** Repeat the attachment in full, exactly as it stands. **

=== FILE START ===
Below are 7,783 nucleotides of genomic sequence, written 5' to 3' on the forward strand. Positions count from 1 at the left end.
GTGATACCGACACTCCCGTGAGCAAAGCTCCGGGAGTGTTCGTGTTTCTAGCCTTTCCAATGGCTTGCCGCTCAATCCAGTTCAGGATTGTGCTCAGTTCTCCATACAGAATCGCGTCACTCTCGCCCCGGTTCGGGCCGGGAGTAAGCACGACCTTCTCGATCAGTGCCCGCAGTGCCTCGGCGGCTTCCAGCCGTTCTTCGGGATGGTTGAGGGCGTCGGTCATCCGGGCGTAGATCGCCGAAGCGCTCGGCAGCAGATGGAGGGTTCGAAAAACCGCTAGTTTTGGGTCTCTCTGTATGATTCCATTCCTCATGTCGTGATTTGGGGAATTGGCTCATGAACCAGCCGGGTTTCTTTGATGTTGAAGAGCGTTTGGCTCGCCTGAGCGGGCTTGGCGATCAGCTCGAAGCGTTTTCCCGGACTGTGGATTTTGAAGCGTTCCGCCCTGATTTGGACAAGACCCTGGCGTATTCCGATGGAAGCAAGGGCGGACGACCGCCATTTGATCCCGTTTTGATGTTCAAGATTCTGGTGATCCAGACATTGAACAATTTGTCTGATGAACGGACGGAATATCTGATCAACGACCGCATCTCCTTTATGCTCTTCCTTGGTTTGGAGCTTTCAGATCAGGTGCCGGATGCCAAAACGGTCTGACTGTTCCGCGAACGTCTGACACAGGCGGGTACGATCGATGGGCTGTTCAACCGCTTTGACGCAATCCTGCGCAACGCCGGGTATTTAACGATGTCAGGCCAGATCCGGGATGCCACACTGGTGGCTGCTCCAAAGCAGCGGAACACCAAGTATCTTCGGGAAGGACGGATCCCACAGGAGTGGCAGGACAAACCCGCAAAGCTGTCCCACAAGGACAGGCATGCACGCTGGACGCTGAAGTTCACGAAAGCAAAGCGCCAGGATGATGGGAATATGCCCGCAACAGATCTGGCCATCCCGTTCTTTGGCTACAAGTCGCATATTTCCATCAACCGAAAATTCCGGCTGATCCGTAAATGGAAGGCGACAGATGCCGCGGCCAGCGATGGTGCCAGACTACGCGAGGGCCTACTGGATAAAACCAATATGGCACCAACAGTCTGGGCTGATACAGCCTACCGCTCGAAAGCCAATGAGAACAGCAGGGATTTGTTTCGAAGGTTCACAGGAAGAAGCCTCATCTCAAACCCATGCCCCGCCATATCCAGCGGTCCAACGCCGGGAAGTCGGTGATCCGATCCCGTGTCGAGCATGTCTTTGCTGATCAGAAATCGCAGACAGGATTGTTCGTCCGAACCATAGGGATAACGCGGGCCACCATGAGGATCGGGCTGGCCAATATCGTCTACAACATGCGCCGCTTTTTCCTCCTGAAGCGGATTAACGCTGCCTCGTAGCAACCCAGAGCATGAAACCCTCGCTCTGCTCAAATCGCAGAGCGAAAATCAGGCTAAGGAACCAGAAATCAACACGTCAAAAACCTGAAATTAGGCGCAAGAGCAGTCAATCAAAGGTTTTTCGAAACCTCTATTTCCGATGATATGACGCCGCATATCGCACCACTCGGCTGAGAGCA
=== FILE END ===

Below are 7,783 nucleotides of genomic sequence, written 5' to 3' on the forward strand. Positions count from 1 at the left end.
GTGATACCGACACTCCCGTGAGCAAAGCTCCGGGAGTGTTCGTGTTTCTAGCCTTTCCAATGGCTTGCCGCTCAATCCAGTTCAGGATTGTGCTCAGTTCTCCATACAGAATCGCGTCACTCTCGCCCCGGTTCGGGCCGGGAGTAAGCACGACCTTCTCGATCAGTGCCCGCAGTGCCTCGGCGGCTTCCAGCCGTTCTTCGGGATGGTTGAGGGCGTCGGTCATCCGGGCGTAGATCGCCGAAGCGCTCGGCAGCAGATGGAGGGTTCGAAAAACCGCTAGTTTTGGGTCTCTCTGTATGATTCCATTCCTCATGTCGTGATTTGGGGAATTGGCTCATGAACCAGCCGGGTTTCTTTGATGTTGAAGAGCGTTTGGCTCGCCTGAGCGGGCTTGGCGATCAGCTCGAAGCGTTTTCCCGGACTGTGGATTTTGAAGCGTTCCGCCCTGATTTGGACAAGACCCTGGCGTATTCCGATGGAAGCAAGGGCGGACGACCGCCATTTGATCCCGTTTTGATGTTCAAGATTCTGGTGATCCAGACATTGAACAATTTGTCTGATGAACGGACGGAATATCTGATCAACGACCGCATCTCCTTTATGCTCTTCCTTGGTTTGGAGCTTTCAGATCAGGTGCCGGATGCCAAAACGGTCTGACTGTTCCGCGAACGTCTGACACAGGCGGGTACGATCGATGGGCTGTTCAACCGCTTTGACGCAATCCTGCGCAACGCCGGGTATTTAACGATGTCAGGCCAGATCCGGGATGCCACACTGGTGGCTGCTCCAAAGCAGCGGAACACCAAGTATCTTCGGGAAGGACGGATCCCACAGGAGTGGCAGGACAAACCCGCAAAGCTGTCCCACAAGGACAGGCATGCACGCTGGACGCTGAAGTTCACGAAAGCAAAGCGCCAGGATGATGGGAATATGCCCGCAACAGATCTGGCCATCCCGTTCTTTGGCTACAAGTCGCATATTTCCATCAACCGAAAATTCCGGCTGATCCGTAAATGGAAGGCGACAGATGCCGCGGCCAGCGATGGTGCCAGACTACGCGAGGGCCTACTGGATAAAACCAATATGGCACCAACAGTCTGGGCTGATACAGCCTACCGCTCGAAAGCCAATGAGAACAGCAGGGATTTGTTTCGAAGGTTCACAGGAAGAAGCCTCATCTCAAACCCATGCCCCGCCATATCCAGCGGTCCAACGCCGGGAAGTCGGTGATCCGATCCCGTGTCGAGCATGTCTTTGCTGATCAGAAATCGCAGACAGGATTGTTCGTCCGAACCATAGGGATAACGCGGGCCACCATGAGGATCGGGCTGGCCAATATCGTCTACAACATGCGCCGCTTTTTCCTCCTGAAGCGGATTAACGCTGCCTCGTAGCAACCCAGAGCATGAAACCCTCGCTCTGCTCAAATCGCAGAGCGAAAATCAGGCTAAGGAACCAGAAATCAACACGTCAAAAACCTGAAATTAGGCGCAAGAGCAGTCAATCAAAGGTTTTTCGAAACCTCTATTTCCGATGATATGACGCCGCATATCGCACCACTCGGCTGAGAGCA